That is, the places that give more than they get tend to be Democrat, and those that get more than they give tend to be Republican. This isn’t new, it has been discussed before. It always struck me as strange. Those that rail most against taxes and big government are those that receive the most benefit. Whether this is from farm subsidies, food stamps, or whatever, the fact that the objections to government helping people come most from those getting that help strikes me as odd.

The article doesn’t give much insight into why this is the case. It does allude to the fact that maybe some of those receiving benefits are somehow ashamed of that and would rather that it not be so easy to get government assistance. That is, they’d almost rather be forced to take a harder road where they are more self-reliant. That the government helps them is almost a failing on their part, which by extension is a failing of the government.

I guess I don’t quite understand fully. Maybe it is related to the so-called American dream which provides us with the comforting notion that if we just work hard enough, we will have that nice suburban house with the white picket fence and the 2.3 children in an idyllic neighborhood. The reality, in my opinion, is not so clean. There is no way our system can support all of us attaining that ideal; as I’ve written about before, it seems to me that a large number of us have to fail in achieving that dream in order for our system to function. We need people at the bottom of the ladder to perform those jobs that the majority of us don’t want to do.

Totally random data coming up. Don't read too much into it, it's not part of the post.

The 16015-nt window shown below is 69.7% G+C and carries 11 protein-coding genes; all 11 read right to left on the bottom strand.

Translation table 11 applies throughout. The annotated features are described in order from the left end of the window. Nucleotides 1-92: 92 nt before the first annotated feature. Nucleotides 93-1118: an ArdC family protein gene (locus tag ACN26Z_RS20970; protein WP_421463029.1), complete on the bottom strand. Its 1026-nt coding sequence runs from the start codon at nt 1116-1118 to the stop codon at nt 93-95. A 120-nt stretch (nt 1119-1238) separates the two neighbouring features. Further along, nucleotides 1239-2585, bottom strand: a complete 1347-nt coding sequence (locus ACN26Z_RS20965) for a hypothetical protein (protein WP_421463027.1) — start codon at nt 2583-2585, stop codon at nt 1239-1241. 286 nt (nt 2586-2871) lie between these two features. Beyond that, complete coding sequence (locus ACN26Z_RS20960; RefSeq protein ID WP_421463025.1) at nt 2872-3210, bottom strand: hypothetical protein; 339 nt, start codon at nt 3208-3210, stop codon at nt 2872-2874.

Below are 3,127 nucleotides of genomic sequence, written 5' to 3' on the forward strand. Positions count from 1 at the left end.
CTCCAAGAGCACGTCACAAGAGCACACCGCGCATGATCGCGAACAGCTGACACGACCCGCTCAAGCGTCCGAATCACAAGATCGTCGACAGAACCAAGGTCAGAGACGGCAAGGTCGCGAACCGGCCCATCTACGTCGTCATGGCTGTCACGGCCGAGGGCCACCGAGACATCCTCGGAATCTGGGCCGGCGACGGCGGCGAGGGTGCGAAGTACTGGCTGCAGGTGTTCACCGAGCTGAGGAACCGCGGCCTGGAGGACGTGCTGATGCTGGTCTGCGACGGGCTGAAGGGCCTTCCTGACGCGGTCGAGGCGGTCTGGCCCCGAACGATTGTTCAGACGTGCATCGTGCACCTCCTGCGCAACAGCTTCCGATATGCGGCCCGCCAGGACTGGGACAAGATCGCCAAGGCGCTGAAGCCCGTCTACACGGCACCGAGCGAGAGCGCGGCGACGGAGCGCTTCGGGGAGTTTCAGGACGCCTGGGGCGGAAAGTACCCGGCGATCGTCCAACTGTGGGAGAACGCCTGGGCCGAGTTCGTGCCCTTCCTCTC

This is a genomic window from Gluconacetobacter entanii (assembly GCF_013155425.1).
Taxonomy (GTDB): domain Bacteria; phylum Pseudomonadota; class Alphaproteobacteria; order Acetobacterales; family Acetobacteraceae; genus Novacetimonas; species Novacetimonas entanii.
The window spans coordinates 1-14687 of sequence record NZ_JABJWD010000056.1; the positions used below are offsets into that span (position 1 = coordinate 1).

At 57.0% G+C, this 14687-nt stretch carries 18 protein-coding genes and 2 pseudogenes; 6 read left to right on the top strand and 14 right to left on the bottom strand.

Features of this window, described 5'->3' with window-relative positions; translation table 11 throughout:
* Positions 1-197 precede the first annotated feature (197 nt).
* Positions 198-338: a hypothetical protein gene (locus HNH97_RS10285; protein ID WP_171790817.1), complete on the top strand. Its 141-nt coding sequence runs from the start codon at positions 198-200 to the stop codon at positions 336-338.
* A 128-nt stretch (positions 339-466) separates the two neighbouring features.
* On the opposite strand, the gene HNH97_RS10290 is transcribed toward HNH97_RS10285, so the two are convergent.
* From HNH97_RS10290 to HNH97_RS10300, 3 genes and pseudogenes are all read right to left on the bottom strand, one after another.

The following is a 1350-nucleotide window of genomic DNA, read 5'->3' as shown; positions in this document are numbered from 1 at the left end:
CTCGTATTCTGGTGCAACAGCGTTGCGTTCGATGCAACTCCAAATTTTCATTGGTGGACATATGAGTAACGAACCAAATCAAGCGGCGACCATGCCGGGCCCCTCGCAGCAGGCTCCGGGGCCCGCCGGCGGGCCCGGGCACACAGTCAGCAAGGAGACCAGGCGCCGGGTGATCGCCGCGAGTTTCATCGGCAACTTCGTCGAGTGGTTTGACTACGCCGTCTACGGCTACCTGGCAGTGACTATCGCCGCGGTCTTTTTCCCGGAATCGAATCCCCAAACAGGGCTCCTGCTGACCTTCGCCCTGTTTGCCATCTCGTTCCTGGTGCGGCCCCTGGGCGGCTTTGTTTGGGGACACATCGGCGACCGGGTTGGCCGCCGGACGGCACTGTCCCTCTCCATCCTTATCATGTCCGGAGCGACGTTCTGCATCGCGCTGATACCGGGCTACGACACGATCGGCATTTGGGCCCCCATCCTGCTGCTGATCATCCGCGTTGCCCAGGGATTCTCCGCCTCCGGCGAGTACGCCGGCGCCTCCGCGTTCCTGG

So, is it a failure to attain that dream, a failure of being self-sufficient and thus needing government help the reason for this contradiction in people taking government resources but at the same time wanting to cut them? Do they feel guilty for having to take them? Do they resent having to, in some sense, rely upon those that are willing to pay more taxes to support them? Do they resent that they even have the option, that government isn’t forcing them to struggle heroically in face of adversity, in the fashion that so much of American mythology is based?

I guess, in the end, I don’t have an explanation and I really don’t understand this dichotomy. If we do end up electing politicians who do cut the safety net, it is those very people who want it cut that will be hurt the most. Ironically, it is those that support having the safety net that can best deal with it being cut. Not much of politics seems rational to me, and this particular issue epitomizes, for me, the irrationality of politics in America.

Homemade Christmas

In recent years, my wife and I have tried to reduce the commercial aspect of the holidays by making at least some of the gifts for family ourselves. Given that I’ve been trying to get into woodworking a little bit, much of what we’ve made has been made from wood.

This year, our gifts for our siblings and parents were a family effort. Inspired by a coat rack that Lisa’s grandfather had made, we made hat racks (the hooks aren’t maybe as strong as on the original model). I borrowed a router from a friend and got the wood from another friend who had some scrap pieces just the right size lying around. This was the first time I’d used a router. I did it free-hand, which made it just a little more difficult to keep everything level and straight, but I think in the end they turned out well.  I used a different routing bit and/or different routing depths for each of the pieces.